On Monday, August 21, 2017, a total solar eclipse will sweep across the continental United States from Oregon to South Carolina. A solar eclipse occurs when the moon moves between the Earth and the sun, thereby obscuring the sun from Earth’s view and creating a shadow on Earth’s surface below. While a partial solar eclipse occurs every 18 months, this will be the first total eclipse visible since 1979. Because the moon and the Earth are constantly in motion, the eclipse will only remain visible at a particular location for a short period.
This rare eclipse event presents one interesting dilemma for utilities that rely on solar energy. When the sun is obscured, energy generated from photovoltaic solar panels drops rapidly, thereby resulting in a significant decrease of the amount of power contributed to the power grid by those panels. Utilities have to compensate for the drop by getting power from other sources.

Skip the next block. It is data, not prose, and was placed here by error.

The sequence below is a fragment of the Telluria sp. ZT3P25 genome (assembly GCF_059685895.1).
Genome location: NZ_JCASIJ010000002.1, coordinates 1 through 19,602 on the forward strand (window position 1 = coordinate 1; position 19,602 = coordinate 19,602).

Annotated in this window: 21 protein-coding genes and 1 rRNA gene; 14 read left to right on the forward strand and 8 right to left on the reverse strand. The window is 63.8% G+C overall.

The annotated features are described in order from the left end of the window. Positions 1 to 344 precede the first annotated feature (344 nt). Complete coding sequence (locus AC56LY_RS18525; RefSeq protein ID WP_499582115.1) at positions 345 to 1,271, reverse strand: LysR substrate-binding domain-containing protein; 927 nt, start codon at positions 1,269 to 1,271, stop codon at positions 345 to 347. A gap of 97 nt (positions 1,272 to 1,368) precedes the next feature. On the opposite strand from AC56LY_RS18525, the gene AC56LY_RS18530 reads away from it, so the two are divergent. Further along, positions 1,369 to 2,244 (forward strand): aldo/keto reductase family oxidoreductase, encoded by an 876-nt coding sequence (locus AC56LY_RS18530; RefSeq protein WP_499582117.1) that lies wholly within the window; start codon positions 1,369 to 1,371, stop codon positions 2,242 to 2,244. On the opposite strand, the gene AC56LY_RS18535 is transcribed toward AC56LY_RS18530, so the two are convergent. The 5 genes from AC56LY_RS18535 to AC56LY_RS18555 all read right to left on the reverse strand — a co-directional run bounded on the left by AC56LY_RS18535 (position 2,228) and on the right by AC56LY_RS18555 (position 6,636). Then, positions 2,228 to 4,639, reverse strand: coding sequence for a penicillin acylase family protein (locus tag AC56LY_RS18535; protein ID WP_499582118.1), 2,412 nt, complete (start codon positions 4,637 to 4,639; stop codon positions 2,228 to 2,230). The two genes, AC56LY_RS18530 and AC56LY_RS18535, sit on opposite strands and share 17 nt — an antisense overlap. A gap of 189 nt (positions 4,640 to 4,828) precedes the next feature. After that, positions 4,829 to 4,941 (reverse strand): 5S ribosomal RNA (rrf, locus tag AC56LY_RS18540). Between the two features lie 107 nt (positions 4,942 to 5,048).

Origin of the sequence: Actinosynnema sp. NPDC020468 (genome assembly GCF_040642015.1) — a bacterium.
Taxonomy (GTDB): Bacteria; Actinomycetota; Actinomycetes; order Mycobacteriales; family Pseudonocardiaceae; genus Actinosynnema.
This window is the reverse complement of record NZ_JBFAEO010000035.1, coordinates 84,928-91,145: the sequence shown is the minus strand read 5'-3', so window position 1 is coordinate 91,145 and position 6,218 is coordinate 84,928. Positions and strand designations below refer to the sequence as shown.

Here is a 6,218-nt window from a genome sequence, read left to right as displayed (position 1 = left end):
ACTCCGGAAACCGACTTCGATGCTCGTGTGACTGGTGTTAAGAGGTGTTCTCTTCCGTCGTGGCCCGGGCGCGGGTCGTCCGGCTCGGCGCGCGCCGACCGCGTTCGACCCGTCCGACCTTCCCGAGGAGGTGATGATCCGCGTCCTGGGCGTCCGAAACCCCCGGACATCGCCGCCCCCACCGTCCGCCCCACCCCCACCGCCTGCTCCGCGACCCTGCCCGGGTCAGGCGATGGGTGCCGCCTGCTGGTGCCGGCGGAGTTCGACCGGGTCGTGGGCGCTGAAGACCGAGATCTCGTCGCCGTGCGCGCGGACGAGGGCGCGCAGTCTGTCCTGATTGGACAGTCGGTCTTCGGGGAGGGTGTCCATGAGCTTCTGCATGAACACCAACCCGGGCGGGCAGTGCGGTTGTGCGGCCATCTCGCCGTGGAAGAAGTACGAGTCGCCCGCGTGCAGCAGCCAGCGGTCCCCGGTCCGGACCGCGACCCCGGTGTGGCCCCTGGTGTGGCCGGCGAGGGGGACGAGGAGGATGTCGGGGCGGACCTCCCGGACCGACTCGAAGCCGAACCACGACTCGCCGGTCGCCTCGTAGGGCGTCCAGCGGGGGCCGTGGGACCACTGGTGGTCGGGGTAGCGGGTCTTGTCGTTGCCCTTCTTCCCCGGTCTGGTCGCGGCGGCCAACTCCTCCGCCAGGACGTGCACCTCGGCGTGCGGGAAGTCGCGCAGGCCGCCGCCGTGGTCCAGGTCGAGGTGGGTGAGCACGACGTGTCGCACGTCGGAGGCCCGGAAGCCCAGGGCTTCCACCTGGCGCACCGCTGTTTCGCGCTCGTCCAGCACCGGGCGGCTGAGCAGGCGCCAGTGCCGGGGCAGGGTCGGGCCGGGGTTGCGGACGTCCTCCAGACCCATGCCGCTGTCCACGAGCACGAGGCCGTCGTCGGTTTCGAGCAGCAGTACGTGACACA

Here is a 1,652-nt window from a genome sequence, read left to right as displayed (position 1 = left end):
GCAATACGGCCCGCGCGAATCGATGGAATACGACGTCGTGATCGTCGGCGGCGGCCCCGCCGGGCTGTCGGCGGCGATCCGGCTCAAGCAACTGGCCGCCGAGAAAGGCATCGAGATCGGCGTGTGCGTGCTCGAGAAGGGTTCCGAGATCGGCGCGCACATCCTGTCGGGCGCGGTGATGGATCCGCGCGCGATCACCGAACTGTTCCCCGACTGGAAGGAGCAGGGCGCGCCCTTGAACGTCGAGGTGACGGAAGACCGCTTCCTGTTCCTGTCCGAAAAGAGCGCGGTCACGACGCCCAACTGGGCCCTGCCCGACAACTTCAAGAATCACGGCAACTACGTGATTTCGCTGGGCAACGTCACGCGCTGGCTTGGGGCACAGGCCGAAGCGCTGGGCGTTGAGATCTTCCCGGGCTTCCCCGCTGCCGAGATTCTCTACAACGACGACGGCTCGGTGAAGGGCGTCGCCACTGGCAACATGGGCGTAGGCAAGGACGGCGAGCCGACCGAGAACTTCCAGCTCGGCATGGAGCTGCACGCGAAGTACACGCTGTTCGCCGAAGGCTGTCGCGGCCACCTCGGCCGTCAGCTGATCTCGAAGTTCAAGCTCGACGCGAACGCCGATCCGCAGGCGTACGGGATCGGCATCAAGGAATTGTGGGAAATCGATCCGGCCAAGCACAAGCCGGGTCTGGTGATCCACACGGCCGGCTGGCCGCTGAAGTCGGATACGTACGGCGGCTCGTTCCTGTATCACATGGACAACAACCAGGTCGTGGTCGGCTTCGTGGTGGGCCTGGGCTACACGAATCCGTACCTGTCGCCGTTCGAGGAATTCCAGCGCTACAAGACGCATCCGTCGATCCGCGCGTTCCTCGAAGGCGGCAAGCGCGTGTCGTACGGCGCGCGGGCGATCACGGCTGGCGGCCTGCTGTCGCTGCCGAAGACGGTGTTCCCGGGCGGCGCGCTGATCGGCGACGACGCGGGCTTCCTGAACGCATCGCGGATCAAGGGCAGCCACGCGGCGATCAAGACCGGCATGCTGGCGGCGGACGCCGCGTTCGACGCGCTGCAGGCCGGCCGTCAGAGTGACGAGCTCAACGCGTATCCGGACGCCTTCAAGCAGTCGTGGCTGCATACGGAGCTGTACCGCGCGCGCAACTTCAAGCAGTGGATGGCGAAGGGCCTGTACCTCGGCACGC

Of course, the drop in solar energy occurs every night when the sun goes down. Sometimes cloud cover can even diminish solar PV output in a particular area during high demand. The difference on Monday is that the eclipse will occur across an entire state at once, during the day, when solar systems are typically near peak output and when load demand is especially high from air conditioning use.
Some parts of the sunny Southwest—states that generate a large amount of solar energy—will experience a momentary full eclipse on Monday. However, the utilities in these areas expect to have sufficient alternative energy sources to meet the demand on the grid during the five minute window when the eclipse hits.
The bigger concern lies in California, where the eclipse is set to cast a longer shadow on Monday morning. Since solar accounts for a large part of the state’s electricity, California utilities and utility operators plan to ramp up generation at their natural gas and hydroelectric plants to cover the gap. When the eclipse passes a few minutes later, and all of the solar panels come roaring back to life, operators will have to move quickly to scale back gas and hydropower to accommodate the sharp and quick resurgence of solar power.
The North American Electric Reliability Corporation (NERC) does not expect the eclipse to create reliability issues for the bulk power system. Still, the eclipse will test the reliability of solar generation on a national scale, and challenge the preparedness of operators in California and other highly affected states like North Carolina in the Southeast.